Following submission of the task force’s report, Secretary Finch appointed a review committee headed by John Dunlop of Harvard University, the former chair of President Nixon’s health transition team who had been appointed secretary of labor. The committee convened in April and submitted its report on July 23, 1969. With only one dissenting voice from a representative of the pharmaceutical manufacturers, the committee endorsed a number of the task force’s recommendations. In particular, the Secretary of Health, Education, and Welfare should recommend an Administration decision for an out-of-hospital drug insurance program under Medicare .
The proposed regulations were very similar to those recommended by the task force in 1969. Such a policy stemming from a Republican administration came as a surprise, however, and illustrated how concerned policymakers were about rising medical costs. Weinberger’s announcement touched the pharmaceutical industry’s most sensitive nerves, endorsing generic substitutes for brand-name products and limits on reimbursement. Despite vigorous industry opposition, state laws were already changing to allow pharmacists to substitute cheaper, generic drugs for brand-name products. Now the federal government was adopting similar methods.
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The Long Wait For New Benefits
More than a decade passed before there was another major effort to introduce prescription drug coverage under Medicare. Even though the Democrats controlled both the legislative and executive branches of government in the wake of the Watergate scandal and the election of President Jimmy Carter in 1976, the energy crisis, a weak economy, and rising inflation precluded costly new initiatives . Inflation and growing unemployment were threatening the solvency of Social Security, and Congress responded by raising payroll taxes in 1977. Richard Himelfarb observed that
the economic troubles of this period transformed the politics of federal programs serving the elderly. Whereas the 1960s and early 1970s had been marked by significant expansion of federal aid to the aged, the late 1970s and 1980s constituted an era of scarcity in which public officials struggled to maintain the gains of an earlier era. In short, from the Carter years onward, legislators would face no more easy votes on programs affecting the elderly.
The End Of The Political Deadlock
The congressional elections in November 2002 produced a political alignment not seen since the 1950s: Republicans were now in charge of the White House, the House of Representatives, and the Senate. In addition, two of the Republicans most interested in Medicare reformthe new Senate Majority Leader, Bill Frist , and the House Ways and Means Committee chair, Bill Thomaswere in a position to give the issue priority and exert considerable control over the legislative process. It became increasingly likely, therefore, that Congress and President Bush would agree to add outpatient prescription drug benefits to Medicare and that Republican leaders would make every effort to link those benefits to broader restructuring of the Medicare program .
In February 2003 President Bush made a major shift in strategy and decided not to propose detailed legislation but instead to offer only the general structure of a Medicare reform, incorporating prescription drug coverage in an effort to increase Medicare’s reliance on private health plans. In doing so, Bush followed the advice of his congressional liaisons and Republican legislators who said they wanted to draft their own reform plan .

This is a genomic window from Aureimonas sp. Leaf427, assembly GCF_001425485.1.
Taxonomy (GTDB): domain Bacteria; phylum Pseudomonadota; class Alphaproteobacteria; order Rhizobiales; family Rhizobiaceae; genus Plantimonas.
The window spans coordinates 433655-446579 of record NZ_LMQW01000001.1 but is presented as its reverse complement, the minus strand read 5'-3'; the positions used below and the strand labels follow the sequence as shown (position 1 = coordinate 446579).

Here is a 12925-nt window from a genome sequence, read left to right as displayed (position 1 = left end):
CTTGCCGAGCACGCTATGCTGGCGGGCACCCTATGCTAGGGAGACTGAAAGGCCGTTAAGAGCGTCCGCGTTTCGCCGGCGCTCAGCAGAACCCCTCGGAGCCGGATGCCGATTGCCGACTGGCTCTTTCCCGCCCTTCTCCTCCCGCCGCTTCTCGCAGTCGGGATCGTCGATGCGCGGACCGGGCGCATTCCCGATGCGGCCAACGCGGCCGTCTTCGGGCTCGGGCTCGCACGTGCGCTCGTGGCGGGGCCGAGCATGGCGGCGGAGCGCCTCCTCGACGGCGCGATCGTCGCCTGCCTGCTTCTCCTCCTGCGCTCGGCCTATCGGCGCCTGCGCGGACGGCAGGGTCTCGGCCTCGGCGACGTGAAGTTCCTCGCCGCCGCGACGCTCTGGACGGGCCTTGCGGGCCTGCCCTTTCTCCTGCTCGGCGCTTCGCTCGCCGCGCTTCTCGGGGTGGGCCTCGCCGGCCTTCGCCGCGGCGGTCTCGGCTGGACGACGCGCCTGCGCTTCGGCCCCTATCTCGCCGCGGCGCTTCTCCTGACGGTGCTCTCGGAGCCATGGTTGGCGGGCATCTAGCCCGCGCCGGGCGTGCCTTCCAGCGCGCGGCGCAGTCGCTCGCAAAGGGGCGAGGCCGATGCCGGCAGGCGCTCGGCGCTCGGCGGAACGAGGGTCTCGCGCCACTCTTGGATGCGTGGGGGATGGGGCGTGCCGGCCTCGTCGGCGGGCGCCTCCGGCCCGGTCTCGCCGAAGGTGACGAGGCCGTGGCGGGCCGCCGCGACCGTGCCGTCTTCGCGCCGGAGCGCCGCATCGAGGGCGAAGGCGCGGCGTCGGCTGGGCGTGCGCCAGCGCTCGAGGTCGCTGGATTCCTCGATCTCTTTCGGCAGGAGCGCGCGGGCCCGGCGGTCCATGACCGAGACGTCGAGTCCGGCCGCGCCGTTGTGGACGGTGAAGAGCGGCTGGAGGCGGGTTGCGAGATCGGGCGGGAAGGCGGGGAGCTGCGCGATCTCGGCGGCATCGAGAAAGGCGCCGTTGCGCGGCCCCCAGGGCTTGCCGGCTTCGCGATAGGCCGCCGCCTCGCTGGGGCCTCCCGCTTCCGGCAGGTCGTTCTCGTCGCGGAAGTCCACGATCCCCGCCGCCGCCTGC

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The Enactment Of Medicare In 1965
The limited scope of the original Medicare benefits reflects the beating that President Harry Truman took at the hands of the American Medical Association after he introduced proposals for national health insurance between 1945 and 1948 and again after his election in 1948. The AMA launched a very well-funded and bitter attack on socialized medicine to defeat Truman and his congressional allies even after the Democrats regained control of the House of Representatives and the Senate in 1949 .
In 1951 the idea of a health insurance program for the elderly was initially proposed by Oscar Ewing, head of the Federal Security Administration. Between 1958 and 1965, the House Ways and Means Committee and the Senate Finance Committee held annual hearings on proposals to offer hospital insurance for the elderly. The hearings provided a battleground for pressure groups with deeply differing ideological views of the role of the federal government in any aspect of medical care . When the 1964 election produced a landslide victory for President Lyndon Johnson and the largest Democratic majorities in both houses of Congress since the 1936 election, the enactment of new medical assistance for the aged was no longer in doubt. This major shift in legislative power and President Johnson’s activist social policy agenda led to the prompt enactment of Medicare in the spring of 1965.
Prescription Drug Coverage In The Health Security Act
The next opportunity to add an outpatient prescription drug benefit in the Medicare program came in 1993 as part of the health security act proposed by President Bill Clinton . Adding a Medicare drug benefit was good policy and good politics: It would be extraordinarily difficult to guarantee comprehensive health benefits, including drugs, to all Americans under age 65 and not to do the same for senior citizens and the disabled, whose needs were generally higher. A new drug benefit might also rally the support of Medicare beneficiaries for the Clinton plan, or at least neutralize potential opposition, given that the plan called for savings in other parts of Medicare as a way to help pay for coverage of uninsured persons under age 65.
The proposed expansion of the Medicare program would include an outpatient prescription drug and biologics benefit as well as a guaranteed national benefits package for those under the age of 65. The Medicare drug benefit would become part of Part B, adding $11 per month to the premium. Beneficiaries would pay a $250 annual deductible and 20 percent of the cost of each prescription up to an annual maximum of $1,000. Low-income beneficiaries would receive assistance with cost sharing.
In the report describing the health security act, the Clinton administration made clear its strategy to contain the cost of the prescription drug benefit: